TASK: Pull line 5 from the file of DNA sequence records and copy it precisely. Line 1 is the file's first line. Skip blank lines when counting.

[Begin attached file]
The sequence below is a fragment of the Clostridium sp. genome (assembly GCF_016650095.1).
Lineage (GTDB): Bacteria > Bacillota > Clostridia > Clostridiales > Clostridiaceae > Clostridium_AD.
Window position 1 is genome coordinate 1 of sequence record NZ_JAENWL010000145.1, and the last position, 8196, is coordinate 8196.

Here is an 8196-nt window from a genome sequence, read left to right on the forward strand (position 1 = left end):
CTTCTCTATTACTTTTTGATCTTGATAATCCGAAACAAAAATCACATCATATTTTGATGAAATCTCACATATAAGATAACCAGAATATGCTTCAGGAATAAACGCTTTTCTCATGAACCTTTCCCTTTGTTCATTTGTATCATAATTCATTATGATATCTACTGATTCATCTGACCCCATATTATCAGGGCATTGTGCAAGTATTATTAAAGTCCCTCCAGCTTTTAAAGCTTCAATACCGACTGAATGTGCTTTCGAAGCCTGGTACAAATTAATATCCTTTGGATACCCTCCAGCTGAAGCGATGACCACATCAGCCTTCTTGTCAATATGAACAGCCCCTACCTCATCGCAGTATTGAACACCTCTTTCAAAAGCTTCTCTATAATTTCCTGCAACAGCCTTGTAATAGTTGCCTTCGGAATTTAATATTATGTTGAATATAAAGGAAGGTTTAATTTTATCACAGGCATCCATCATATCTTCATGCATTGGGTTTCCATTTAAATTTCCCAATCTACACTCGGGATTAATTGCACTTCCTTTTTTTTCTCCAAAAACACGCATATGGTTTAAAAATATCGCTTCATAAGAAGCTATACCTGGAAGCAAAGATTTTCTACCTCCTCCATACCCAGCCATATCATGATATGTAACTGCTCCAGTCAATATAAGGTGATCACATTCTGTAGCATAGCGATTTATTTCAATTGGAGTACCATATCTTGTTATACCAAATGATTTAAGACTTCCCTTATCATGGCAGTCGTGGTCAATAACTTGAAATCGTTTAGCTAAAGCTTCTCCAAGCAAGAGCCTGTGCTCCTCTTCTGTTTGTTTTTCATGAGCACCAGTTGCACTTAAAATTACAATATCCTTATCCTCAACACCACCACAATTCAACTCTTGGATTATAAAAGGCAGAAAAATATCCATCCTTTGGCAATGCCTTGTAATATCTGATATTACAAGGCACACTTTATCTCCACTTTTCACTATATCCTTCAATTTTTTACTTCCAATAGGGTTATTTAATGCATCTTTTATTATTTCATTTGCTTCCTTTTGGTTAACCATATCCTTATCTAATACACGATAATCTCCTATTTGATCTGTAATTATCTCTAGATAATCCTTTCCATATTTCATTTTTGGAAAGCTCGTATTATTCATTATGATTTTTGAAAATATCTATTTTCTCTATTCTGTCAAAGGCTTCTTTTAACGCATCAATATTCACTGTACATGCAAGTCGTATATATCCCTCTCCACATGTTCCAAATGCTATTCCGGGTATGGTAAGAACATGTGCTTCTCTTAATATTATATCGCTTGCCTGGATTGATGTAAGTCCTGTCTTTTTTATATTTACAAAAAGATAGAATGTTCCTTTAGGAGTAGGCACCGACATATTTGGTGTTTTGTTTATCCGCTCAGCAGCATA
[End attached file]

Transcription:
CTTCTCTATTACTTTTTGATCTTGATAATCCGAAACAAAAATCACATCATATTTTGATGAAATCTCACATATAAGATAACCAGAATATGCTTCAGGAATAAACGCTTTTCTCATGAACCTTTCCCTTTGTTCATTTGTATCATAATTCATTATGATATCTACTGATTCATCTGACCCCATATTATCAGGGCATTGTGCAAGTATTATTAAAGTCCCTCCAGCTTTTAAAGCTTCAATACCGACTGAATGTGCTTTCGAAGCCTGGTACAAATTAATATCCTTTGGATACCCTCCAGCTGAAGCGATGACCACATCAGCCTTCTTGTCAATATGAACAGCCCCTACCTCATCGCAGTATTGAACACCTCTTTCAAAAGCTTCTCTATAATTTCCTGCAACAGCCTTGTAATAGTTGCCTTCGGAATTTAATATTATGTTGAATATAAAGGAAGGTTTAATTTTATCACAGGCATCCATCATATCTTCATGCATTGGGTTTCCATTTAAATTTCCCAATCTACACTCGGGATTAATTGCACTTCCTTTTTTTTCTCCAAAAACACGCATATGGTTTAAAAATATCGCTTCATAAGAAGCTATACCTGGAAGCAAAGATTTTCTACCTCCTCCATACCCAGCCATATCATGATATGTAACTGCTCCAGTCAATATAAGGTGATCACATTCTGTAGCATAGCGATTTATTTCAATTGGAGTACCATATCTTGTTATACCAAATGATTTAAGACTTCCCTTATCATGGCAGTCGTGGTCAATAACTTGAAATCGTTTAGCTAAAGCTTCTCCAAGCAAGAGCCTGTGCTCCTCTTCTGTTTGTTTTTCATGAGCACCAGTTGCACTTAAAATTACAATATCCTTATCCTCAACACCACCACAATTCAACTCTTGGATTATAAAAGGCAGAAAAATATCCATCCTTTGGCAATGCCTTGTAATATCTGATATTACAAGGCACACTTTATCTCCACTTTTCACTATATCCTTCAATTTTTTACTTCCAATAGGGTTATTTAATGCATCTTTTATTATTTCATTTGCTTCCTTTTGGTTAACCATATCCTTATCTAATACACGATAATCTCCTATTTGATCTGTAATTATCTCTAGATAATCCTTTCCATATTTCATTTTTGGAAAGCTCGTATTATTCATTATGATTTTTGAAAATATCTATTTTCTCTATTCTGTCAAAGGCTTCTTTTAACGCATCAATATTCACTGTACATGCAAGTCGTATATATCCCTCTCCACATGTTCCAAATGCTATTCCGGGTATGGTAAGAACATGTGCTTCTCTTAATATTATATCGCTTGCCTGGATTGATGTAAGTCCTGTCTTTTTTATATTTACAAAAAGATAGAATGTTCCTTTAGGAGTAGGCACCGACATATTTGGTGTTTTGTTTATCCGCTCAGCAGCATA